| Norman Guthkelch|
| 1915Near London|
Describing shaken baby syndrome
Norman Guthkelch Wikipedia
Arthur Norman Guthkelch (September 2, 1915 – July 28, 2016) was a British pediatric neurosurgeon. He is sometimes known as the first British pediatric neurosurgeon. He was the first physician to make a connection between shaking an infant and subsequent brain injury.
Born outside London in Woodford Green, Guthkelch wanted to become a veterinarian in early childhood, but he shifted his goal to becoming a physician by the second grade. He studied at the University of Oxford, earning a medical degree. He was a registrar at the Manchester Royal Infirmary. Guthkelch worked at the Manchester Royal Infirmary, Salford Royal Hospital, Royal Manchester Children's Hospital and Hull Royal Infirmary. His early career was influenced by neurosurgeon Sir Geoffrey Jefferson. Guthkelch has been described as the first pediatric neurosurgeon in Great Britain.
Making the connection between subdural hematoma and babies who had sustained shaking injuries, Guthkelch published his conclusions in a 1971 British Medical Journal paper. He said that since there was no stigma associated with shaking infants in Northern England at that time, parents were frank with him that these injured infants had been shaken. Later, he was critical of the broad application of the shaken baby syndrome diagnosis in legal proceedings, saying that illnesses could sometimes cause similar issues to shaken baby syndrome. "In a case of measles, if you get the diagnosis wrong, in seven days' time it really doesn't matter because it's cleared up anyhow," Guthkelch said. "If you get the diagnosis of fatal shaken baby syndrome wrong, potentially someone's life will be terminated." In September 2015, he told Retro Report that he was "shocked" and "desperately disappointed" that prosecutors were using his science as a basis to convict people.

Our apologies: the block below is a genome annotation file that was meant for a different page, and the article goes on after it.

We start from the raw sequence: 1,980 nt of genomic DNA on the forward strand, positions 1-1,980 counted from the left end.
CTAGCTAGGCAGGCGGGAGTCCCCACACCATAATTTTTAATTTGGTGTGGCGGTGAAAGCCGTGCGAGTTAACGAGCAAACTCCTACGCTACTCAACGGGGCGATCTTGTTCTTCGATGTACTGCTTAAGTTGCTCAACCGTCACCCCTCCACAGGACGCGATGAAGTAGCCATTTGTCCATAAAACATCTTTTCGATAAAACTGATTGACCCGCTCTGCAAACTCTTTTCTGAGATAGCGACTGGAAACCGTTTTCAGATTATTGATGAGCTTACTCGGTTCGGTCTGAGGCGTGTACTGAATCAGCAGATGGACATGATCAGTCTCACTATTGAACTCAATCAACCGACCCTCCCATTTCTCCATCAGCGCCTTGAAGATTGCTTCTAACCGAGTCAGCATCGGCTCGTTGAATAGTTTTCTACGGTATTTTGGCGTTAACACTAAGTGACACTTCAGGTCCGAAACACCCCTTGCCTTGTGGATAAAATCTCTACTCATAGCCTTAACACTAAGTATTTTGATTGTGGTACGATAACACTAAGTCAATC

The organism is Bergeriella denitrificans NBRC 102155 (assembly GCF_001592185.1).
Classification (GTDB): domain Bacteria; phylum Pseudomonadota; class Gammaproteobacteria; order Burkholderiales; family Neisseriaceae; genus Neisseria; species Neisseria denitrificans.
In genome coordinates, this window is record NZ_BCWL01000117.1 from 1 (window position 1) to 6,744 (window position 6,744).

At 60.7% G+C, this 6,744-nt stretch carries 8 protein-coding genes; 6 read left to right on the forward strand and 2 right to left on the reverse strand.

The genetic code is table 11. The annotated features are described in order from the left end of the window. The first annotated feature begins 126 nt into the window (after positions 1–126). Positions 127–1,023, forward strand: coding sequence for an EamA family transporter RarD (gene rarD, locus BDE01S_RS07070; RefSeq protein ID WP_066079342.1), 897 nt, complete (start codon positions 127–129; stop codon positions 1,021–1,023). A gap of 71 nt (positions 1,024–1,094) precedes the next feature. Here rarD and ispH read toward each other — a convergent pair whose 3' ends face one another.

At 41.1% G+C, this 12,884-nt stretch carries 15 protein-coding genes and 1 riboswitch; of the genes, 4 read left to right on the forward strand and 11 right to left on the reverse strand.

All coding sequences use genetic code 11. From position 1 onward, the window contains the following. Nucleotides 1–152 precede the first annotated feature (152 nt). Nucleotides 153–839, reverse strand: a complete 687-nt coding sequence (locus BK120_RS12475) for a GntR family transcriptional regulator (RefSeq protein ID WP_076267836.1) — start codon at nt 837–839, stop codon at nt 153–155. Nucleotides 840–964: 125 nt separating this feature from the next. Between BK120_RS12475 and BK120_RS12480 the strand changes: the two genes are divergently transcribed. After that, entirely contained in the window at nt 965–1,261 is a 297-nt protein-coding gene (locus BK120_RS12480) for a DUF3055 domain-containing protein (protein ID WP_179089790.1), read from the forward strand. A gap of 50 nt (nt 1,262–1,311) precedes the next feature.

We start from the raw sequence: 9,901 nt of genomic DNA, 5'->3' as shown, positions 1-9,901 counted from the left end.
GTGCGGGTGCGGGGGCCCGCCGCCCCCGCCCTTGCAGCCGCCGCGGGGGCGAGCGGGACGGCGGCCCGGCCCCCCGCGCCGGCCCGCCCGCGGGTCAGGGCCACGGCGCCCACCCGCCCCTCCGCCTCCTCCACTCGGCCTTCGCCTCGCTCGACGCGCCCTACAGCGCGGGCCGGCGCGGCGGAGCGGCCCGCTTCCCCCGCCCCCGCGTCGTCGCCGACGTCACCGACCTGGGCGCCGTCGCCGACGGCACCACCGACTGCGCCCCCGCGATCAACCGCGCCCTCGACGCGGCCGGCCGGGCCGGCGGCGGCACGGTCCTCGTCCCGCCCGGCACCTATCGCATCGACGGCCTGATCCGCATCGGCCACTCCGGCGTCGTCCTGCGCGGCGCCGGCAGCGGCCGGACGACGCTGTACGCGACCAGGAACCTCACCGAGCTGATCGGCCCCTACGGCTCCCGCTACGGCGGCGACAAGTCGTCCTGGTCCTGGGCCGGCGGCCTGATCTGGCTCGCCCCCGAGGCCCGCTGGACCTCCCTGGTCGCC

Guthkelch retired from full-time clinical practice 1992 at University Health Sciences Center, Tucson Arizona, Department of Neurosurgery. In 2009 he began reviewing cases in which people have been charged with injuring children by shaking.
The Society for Research into Hydrocephalus and Spina Bifida bestows the Norman Guthkelch Award upon a student or early career scientist involved in spina bifida or hydrocephalus research.
Guthkelch lived in Ohio. He turned 100 in September 2015. On July 28, 2016 Guthkelch died at the age of 100 in Toledo, Ohio.